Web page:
The large white highrise here is a building called the Doric. Just behind it is Washington Park, which sits on the border, of Jersey City and Union City and the Palisades, cliffs known locally as “Hoboken Hill.” Behind the Doric and to the left is the neighborhood in which I grew up, the Jersey City Heights. In the background is Newark Bay and the Pulaski Skyway.

We made our way down and were quickly looking at the large scale high rises of the Downtown and Newport sections of Jersey City.

Finally a return to the heliport.

A smooth landing and we were all soon back inside. What a truly fun ride!

After meeting back up with Jolie (who had been waiting, patiently, outside and was not aware that my flight had been delayed, we quickly made our way up to the next scheduled destination – John’s Pizzeria on Bleecker Street

John is a well known pizza place in Manhattan which specializes in brick oven pizzas with a variety of toppings. They sell whole pies, rather than individual slices. Fortunately, we were all hungry and the pizza, which looks like this

was delicious! Joining Jolie and me to help me celebrate were my sister and brother-in-law, and their son, as well as my brother and sister-in-law. It was really nice to be able to get together with everyone. Here we are, after having eaten, enjoying the wonderful taste of Johns pizzas on our tongues.

As for the rest of the day? Well, after the pizza, the group of us walked to a cafe for coffees and desserts. After that, we said our goodbyes. Jolie and I made a short walk, through Greenwich Village, to her old workplace, Jefferson Market Library, where we stopped in briefly, allowing Jolie to say hello to a few former coworkers.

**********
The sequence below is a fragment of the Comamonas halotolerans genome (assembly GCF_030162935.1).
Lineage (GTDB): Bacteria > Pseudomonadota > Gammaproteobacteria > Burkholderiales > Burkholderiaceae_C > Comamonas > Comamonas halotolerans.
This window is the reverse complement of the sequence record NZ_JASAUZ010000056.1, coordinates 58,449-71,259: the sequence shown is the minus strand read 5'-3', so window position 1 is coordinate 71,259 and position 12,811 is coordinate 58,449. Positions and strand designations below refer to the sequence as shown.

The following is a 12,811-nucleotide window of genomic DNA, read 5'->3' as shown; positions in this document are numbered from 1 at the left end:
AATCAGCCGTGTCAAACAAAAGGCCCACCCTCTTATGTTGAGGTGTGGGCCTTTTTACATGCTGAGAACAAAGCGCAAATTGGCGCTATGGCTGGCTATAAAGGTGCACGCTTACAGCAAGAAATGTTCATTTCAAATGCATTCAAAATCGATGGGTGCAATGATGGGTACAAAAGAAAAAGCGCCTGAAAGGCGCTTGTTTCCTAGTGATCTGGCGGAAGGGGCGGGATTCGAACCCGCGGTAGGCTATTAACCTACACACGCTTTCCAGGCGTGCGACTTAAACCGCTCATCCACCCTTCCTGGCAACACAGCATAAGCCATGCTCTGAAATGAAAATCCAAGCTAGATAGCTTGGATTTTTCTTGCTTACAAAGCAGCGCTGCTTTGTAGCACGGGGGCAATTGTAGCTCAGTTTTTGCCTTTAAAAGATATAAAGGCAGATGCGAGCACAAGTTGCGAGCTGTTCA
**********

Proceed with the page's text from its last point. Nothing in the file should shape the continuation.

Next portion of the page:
Jolie has fond memories of various children’s programs which she held in the library’s beautiful garden.

A short walk later down 8th Street and past the Electric Lady Studios (here’s a list of artists who’ve recorded there), we then in one of my favorite spots in NYC, Washington Square Park.

Taking in such sights there as an artist doing some chalk art,

a group of Hare Krishnas

and inside the fountain (which was not yet turned on) kids on skateboards and bikes racing around to the beat of a drummer.

What a fun place, as usual.

We knew that we wanted, before the day was over, to make our way down to Houston Street to our favorite gelato place, Il Laboratorio del Gelato.

The gelatos there – rich, flavorful and varied – are amazing!

So, beyond the sky view, the meetup with my family, the library, park and gelato, here are a few more images from our fun, memorable day in NYC.